While South Dakota peaked for COVID-19 cases in November 2020, the virus and its newer Delta variant remain a major concern for health officials, including positive cases in children. At the end of November 2021, approximately 9,250 cases of COVID-19 had been confirmed in children aged nine years and younger (approximately 6.6% of all cases), while 19,900 cases had been reported in people aged 10-19 (approximately 14.2% of all cases). cases). ) No deaths have been reported in those age groups, although dozens of hospitalizations have been reported.
Outbreaks continue to occur in schools in South Dakota, including Grandview Elementary School in Rapid City, where 50 confirmed cases among students and staff led to a temporary shift to distance learning in late October.
Vaccines were approved for adults in emergency situations late last year and have been widely available since the spring, but until recently, children under 12 were ineligible.
That changed in late October, when the U.S. Food & Drug Administration approved FDA and the Centers for Disease Control and Prevention for the Pfizer-BioNTech pediatric vaccine for children ages 5 to 11.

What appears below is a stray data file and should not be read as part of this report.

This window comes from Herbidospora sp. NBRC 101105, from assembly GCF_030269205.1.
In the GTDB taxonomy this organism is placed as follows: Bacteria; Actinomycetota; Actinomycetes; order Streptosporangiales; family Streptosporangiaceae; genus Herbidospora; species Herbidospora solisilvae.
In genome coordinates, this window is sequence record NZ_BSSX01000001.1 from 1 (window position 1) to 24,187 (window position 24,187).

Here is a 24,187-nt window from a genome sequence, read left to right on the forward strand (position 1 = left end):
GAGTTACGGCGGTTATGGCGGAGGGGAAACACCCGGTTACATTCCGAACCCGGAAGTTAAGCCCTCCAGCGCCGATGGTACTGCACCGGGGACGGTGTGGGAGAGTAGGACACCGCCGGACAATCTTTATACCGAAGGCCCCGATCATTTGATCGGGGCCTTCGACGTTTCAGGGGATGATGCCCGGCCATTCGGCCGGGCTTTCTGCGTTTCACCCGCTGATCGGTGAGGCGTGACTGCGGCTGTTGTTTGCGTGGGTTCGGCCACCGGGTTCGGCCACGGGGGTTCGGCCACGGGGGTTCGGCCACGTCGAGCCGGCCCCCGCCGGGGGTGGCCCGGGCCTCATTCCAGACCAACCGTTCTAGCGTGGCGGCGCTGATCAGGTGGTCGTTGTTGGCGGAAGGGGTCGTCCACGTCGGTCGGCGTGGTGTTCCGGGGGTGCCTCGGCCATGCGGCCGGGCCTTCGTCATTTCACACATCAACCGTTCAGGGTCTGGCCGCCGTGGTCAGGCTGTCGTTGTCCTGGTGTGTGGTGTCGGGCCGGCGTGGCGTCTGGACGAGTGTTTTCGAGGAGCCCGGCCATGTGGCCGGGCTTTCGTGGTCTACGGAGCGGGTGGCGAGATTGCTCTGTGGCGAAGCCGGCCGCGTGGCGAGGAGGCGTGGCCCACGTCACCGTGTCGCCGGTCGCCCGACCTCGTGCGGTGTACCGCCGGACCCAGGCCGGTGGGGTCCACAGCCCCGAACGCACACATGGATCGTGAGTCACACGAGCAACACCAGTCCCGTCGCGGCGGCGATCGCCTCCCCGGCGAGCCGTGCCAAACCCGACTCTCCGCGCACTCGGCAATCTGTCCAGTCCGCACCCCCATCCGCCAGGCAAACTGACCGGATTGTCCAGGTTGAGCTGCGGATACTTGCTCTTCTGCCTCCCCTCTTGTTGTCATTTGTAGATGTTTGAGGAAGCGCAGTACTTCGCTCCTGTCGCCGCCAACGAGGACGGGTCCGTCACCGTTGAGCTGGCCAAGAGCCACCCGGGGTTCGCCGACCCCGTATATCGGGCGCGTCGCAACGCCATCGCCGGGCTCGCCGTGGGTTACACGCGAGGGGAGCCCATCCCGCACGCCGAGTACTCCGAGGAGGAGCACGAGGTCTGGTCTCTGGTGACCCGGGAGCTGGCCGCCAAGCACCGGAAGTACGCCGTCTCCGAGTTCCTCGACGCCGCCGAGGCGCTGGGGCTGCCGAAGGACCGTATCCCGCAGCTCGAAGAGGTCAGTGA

The pediatric vaccine has a lower dosage than adults and teens, and like the full-dose vaccine, it is given as two doses three weeks apart.
To date, more than 34,000 children under the age of 18 have received at least one dose of the COVID-19 vaccine in South Dakota.
The South Dakota health department dashboard shows that as of Nov. 22, 7,156 children ages 5-11 had been vaccinated, about 5% of those eligible. That compares with 18,480 youths aged 12-15, or 38% of those eligible, who are vaccinated, and 9,542 youths, aged 16-17, or 43% of those eligible are now vaccinated.
Adults generally have higher vaccination rates, and the older a person gets, the more likely they are to be vaccinated, according to state data. According to state data, about 70 percent of South Dakotans ages 12 and older have had at least one dose of a COVID-19 vaccine.
News Watch heard from more than a dozen parents across the state about their decision to vaccinate or not have their children, and a common theme from parents, regardless of their conclusion, was the desire to do what they think is best. for their children.